(Redirected from Stefan–Boltzmann constant)
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In quantum physics, the Stefan-Boltzmann law (sometimes called Stefan's Law) states that the black-body radiation energy emitted by a given object is directly proportional to the temperature of the object raised to the fourth power. The equation for this law is:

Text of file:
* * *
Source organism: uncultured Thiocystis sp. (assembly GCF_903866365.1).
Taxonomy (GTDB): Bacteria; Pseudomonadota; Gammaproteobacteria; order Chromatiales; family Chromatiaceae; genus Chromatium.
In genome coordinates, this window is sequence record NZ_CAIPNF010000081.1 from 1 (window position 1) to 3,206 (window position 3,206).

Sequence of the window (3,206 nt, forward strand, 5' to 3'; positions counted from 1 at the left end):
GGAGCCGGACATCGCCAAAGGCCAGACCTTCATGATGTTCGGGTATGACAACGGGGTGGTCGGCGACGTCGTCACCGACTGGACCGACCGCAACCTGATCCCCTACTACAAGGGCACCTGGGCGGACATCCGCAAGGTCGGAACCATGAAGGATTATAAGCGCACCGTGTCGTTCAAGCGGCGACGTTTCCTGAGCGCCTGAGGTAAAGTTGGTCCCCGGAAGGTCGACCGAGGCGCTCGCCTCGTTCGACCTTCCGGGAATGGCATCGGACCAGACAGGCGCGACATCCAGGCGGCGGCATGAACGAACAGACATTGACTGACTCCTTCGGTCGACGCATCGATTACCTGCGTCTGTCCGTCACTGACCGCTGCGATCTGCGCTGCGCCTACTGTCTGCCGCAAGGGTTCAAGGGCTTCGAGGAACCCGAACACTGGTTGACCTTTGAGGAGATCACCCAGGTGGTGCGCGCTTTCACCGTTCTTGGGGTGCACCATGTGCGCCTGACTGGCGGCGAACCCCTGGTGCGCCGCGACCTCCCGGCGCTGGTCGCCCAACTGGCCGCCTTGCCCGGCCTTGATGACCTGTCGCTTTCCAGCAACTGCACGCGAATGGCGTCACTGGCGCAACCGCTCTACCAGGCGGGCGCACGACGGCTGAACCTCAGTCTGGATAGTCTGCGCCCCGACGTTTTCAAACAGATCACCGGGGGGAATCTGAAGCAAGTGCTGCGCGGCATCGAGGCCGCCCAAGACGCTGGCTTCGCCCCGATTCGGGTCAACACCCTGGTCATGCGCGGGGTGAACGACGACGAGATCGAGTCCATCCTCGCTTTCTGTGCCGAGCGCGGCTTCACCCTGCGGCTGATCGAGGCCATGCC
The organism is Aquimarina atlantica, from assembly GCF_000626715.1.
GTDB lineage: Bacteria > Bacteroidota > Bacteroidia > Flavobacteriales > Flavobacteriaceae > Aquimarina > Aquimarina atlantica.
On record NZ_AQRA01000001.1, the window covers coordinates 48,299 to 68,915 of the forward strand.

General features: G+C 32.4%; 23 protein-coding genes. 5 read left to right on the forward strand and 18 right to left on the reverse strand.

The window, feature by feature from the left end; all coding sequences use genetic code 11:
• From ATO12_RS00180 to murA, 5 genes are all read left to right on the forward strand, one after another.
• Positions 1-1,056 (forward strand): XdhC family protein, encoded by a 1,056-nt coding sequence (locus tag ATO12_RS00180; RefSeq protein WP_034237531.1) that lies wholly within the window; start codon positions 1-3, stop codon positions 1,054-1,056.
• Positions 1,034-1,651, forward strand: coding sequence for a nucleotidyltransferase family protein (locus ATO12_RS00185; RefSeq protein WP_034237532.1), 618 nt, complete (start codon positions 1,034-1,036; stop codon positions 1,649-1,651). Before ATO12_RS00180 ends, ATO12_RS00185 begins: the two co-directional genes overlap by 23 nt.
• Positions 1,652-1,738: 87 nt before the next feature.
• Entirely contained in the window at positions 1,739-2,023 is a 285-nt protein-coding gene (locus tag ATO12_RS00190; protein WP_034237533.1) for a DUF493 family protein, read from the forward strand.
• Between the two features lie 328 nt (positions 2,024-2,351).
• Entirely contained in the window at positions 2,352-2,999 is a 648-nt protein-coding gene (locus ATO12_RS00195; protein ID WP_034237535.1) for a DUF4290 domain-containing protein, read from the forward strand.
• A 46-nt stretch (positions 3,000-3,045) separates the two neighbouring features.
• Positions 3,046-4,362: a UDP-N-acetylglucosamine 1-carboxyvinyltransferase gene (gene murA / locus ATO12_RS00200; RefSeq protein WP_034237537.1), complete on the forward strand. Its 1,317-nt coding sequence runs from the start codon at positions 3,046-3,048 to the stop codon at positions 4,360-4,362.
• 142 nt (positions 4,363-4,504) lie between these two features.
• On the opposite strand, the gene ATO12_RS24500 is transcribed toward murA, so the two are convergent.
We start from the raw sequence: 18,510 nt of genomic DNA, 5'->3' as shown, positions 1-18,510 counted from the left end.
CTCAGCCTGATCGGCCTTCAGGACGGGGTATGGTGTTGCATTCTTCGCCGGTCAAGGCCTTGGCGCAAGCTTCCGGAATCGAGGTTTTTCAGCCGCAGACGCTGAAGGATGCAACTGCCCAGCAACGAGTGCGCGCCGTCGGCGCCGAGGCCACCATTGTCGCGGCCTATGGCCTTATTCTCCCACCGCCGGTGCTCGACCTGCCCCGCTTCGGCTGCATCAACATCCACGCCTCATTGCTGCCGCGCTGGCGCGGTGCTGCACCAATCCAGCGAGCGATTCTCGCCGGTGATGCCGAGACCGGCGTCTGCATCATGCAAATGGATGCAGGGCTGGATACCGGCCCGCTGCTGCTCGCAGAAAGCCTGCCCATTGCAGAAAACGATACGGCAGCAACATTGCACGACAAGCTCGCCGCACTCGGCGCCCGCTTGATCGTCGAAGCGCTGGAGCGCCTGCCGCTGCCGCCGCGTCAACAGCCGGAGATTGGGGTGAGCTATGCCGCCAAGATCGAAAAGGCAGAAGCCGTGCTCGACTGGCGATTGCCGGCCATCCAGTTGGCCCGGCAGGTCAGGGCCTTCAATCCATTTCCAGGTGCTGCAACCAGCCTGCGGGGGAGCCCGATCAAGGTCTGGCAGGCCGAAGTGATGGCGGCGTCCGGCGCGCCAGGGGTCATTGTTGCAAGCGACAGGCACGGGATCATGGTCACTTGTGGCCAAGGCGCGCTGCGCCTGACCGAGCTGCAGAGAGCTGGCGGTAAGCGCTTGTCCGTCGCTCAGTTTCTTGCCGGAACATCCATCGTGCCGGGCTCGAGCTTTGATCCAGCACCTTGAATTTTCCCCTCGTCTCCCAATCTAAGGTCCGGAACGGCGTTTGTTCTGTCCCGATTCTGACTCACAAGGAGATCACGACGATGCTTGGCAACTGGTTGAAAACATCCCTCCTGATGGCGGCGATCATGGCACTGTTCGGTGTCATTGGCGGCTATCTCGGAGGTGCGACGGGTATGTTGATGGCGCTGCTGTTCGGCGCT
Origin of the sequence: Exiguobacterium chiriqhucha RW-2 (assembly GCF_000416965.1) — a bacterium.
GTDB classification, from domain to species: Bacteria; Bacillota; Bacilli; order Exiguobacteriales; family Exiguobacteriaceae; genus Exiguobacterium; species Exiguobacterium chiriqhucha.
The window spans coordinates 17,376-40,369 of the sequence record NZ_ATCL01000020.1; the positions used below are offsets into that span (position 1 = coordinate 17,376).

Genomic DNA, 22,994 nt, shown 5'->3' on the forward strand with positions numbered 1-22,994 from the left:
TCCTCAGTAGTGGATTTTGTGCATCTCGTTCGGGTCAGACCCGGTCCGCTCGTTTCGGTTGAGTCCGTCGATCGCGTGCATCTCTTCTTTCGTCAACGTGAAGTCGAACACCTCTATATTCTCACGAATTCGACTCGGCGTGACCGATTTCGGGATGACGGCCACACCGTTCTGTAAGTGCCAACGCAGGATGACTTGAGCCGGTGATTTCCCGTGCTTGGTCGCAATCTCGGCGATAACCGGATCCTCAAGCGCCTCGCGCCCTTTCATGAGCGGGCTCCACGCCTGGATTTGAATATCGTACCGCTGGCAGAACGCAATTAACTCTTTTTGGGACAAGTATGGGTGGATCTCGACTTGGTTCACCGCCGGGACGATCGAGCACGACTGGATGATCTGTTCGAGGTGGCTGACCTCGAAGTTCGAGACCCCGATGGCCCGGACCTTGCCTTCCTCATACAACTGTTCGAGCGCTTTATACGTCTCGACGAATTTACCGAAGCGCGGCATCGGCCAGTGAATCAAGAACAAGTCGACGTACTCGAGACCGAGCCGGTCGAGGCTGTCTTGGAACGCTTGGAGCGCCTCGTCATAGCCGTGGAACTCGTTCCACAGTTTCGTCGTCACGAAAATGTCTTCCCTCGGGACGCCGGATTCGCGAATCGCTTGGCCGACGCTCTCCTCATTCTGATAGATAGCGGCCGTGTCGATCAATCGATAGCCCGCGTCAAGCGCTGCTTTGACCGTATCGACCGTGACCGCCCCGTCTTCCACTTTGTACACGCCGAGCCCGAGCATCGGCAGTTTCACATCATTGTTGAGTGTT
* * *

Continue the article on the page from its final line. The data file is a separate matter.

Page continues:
where σ is the Stefan-Boltzmann constant, which is equal to 5.670 373(21) x 10-8 W m-2 K-4, and where R is the energy radiated per unit surface area and per unit time. T is temperature, which is measured in Kelvin scale. Although this law is accurate and helpful, it is only usable for the energy radiated by blackbodies.